The chaotic withdrawal from Afghanistan has shown that deficiencies in the European Union’s capacity to act autonomously come at a price. The only way forward is to combine EU forces and strengthen not only its capabilities but also its will to act through a European Defence Union.
The idea of a European Defence Force is often discussed within the EU; it has been on the table since the union’s foundation. Indeed, the EU’s interest in defence generally rises and falters depending on its threat perceptions and member states’ engagements with them.
“What has held us back until now is not just a shortfall of capacity – it is the lack of political will” – Ursula von der Leyen
But the ambition to become a security and defence alliance predates the union itself, with some of its members having discussed plans for a European army as early as the 1950s.
Within the last decade, member states’ interest in defence has grown following the Russian annexation of Crimea in 2014, the presidency of Donald Trump and the United Kingdom’s decision to leave the bloc in 2016, particularly since it had been one of the strongest opponents of a combined defence project.
The recent events in Afghanistan and the announcement of an Indo-Pacific defence agreement between Britain, America and Australia last month have also exacerbated this sense of insecurity.
As Josep Borrel, High Representative of the European Union for Foreign Affairs and Security Policy, reported during two informal meetings held in Slovenia throughout the first week of September:
“Regarding European defence, I have the hope that the discussions that we have had during the last couple of years have created enough common understanding of the threats that we are facing, to mobilise the common will of the member states.”
The withdrawal from Afghanistan, together with other major geopolitical events of recent years, has shown in a striking fashion that deficiencies in EU capacity to act autonomously come at a price. The only way forward is to combine EU forces and strengthen not only its capabilities, but also its will to act. This means enhancing the bloc’s ability to respond to hybrid challenges, covering key operational gaps like transportation logistics, raising its level of readiness through joint military training and developing a means of putting boots on the ground.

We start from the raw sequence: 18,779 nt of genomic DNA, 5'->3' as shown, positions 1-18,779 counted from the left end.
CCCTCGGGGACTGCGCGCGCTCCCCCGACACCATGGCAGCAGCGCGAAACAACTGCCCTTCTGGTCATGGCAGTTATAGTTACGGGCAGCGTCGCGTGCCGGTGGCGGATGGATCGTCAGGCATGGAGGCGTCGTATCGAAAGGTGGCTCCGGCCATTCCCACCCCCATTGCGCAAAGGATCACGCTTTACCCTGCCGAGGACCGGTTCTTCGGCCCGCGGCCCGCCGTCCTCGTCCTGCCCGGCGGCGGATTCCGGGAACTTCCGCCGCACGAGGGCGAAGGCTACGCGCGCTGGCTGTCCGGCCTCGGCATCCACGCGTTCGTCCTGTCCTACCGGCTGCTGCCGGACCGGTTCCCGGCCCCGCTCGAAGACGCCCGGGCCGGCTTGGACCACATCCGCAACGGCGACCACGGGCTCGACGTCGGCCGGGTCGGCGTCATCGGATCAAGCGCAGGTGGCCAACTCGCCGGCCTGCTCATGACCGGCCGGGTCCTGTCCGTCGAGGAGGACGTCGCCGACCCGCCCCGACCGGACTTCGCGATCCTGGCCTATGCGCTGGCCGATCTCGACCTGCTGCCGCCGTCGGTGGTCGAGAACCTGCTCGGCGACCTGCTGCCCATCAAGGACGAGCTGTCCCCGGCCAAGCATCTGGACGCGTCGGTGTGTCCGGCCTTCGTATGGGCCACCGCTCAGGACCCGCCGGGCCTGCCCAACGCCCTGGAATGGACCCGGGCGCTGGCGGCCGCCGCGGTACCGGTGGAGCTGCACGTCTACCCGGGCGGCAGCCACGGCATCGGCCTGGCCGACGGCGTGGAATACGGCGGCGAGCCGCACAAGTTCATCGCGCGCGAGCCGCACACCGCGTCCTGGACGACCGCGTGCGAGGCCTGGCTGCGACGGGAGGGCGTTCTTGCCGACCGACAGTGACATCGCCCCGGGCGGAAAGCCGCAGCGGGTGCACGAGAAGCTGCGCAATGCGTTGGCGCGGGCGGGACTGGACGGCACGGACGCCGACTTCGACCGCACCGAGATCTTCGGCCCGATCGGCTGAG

These proposals have been considered for many years and, so far, divisions among member states have led to insufficient action. Nowadays, however, it seems there is enough common understanding of the challenges and threats that the EU is facing to mobilise the common will of its constituents.
However, these circumstances are not an invitation to withdraw from further international challenges. On the contrary, they should embolden Europe to deepen its alliances and strengthen its determination — and ability — to defend its interests.
The implementation of a European Defence Union
The European Union is currently working on a “European Strategic Compass”, a document that will precisely define its ambitions for security and defence for the next five to 10 years. This Strategic Compass will serve to make a common assessment of the threats the EU faces and a common approach to dealing with them. By embracing the spirit and potential of collaboration, the document — to be issued in spring 2022 — will serve as a guide to Europe’s collective future.
Member states are fully involved in the exercise. Some, for example, have suggested the creation of a European “First Entry Force,” consisting of about 5,000 troops, that could undertake rapid and robust action. Such a body could, for example, have helped the EU to provide a secure perimeter for the evacuation of its citizens in Kabul.
In addition, French President Emmanuel Macron and European Commission President Ursula von der Leyen will convene a summit on European defence in the near future.
According to Mrs von der Leyen, the European Union is a unique security provider and, though the EU has started to develop a European defence ecosystem over the past few years, what it needs is a European Defence Union.
As for how it should function, she mentioned the importance of focusing on collective decision-making (situational awareness), cyber capabilities (a European cyber defence policy) and interoperability.
The EU is not only investing in its own defence capacities. As we all know, major changes have been in place since the current European Commission took office; central to those changes is its peace-building strategy. As of March 22nd, the EU has equipped itself with a new financial instrument that will cover all of its external actions that have military or defence implications under the Common Foreign and Security Policy (CFSP).
This new instrument, called the European Peace Facility, will be able, for the first time, to provide the armed forces of partner countries with infrastructure and equipment, including weapons. This change is meant to help the EU to support military peace-support operations conducted by third countries and regional organisations, anywhere in the world.